Gesturing is a natural means of communication for humans. Hand gestures, in particular, are often used to express ideas, to refer to objects, to attract attention or to signal turn taking. To recreate this communication channel over distance, real-time groupware systems usually display telepointers that participants can move over the shared view. However, standard telepointers usually lack semantic information: they have a fixed size and always point in the same direction. At best, the user can select among a predefined set of shapes and/or colors. These limitations hinder gesture communication between participants. They make it hard to draw attention, to designate several objects at the same time or to express an idea.
A mouse cursor is a poor substitute for the hand for gesture communication. In 1999, Michel Beaudouin-Lafon suggested to me that the image of the hand itself might do a better telepointer. We set up a camera above a desk covered by a large blue sheet of paper and recorded several sequences showing some hand gestures over this solid-color background. Ghislain Nouvel developed a chroma-keying filter to extract the image of the hands from these sequences and I created a few prototypes to display these chroma-keyed images over other image streams or running applications.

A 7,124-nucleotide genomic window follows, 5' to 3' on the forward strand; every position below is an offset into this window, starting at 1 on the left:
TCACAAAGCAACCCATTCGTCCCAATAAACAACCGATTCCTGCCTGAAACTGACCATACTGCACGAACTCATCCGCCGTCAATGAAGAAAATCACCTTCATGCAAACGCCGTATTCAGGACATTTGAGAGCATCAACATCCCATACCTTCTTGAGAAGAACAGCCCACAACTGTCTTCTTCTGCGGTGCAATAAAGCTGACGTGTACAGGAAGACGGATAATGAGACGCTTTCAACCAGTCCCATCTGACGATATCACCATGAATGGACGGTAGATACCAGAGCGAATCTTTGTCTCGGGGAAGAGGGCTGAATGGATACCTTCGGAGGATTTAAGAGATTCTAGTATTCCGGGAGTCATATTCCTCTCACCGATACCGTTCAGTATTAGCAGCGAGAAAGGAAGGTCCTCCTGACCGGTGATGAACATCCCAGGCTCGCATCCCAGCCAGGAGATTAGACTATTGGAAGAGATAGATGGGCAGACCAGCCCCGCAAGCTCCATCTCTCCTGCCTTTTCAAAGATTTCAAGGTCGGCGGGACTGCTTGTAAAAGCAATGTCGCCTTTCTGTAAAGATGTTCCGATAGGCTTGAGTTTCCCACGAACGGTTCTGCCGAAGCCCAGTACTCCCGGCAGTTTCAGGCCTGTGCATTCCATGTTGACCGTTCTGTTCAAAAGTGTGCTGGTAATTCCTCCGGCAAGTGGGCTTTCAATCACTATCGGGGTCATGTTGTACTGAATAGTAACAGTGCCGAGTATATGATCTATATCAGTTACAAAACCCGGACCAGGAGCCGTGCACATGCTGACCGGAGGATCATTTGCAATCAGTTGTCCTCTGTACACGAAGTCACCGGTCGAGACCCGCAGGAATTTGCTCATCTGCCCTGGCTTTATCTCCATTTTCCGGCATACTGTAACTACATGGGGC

This project was developped with the videoSpace toolkit and was sponsored by France Télécom R&D. For more information on the chroma-keying algorithm or the prototypes we developed, see [1, 2, 3]. A few pictures and screenshots and a short video (14 Mb) are also available.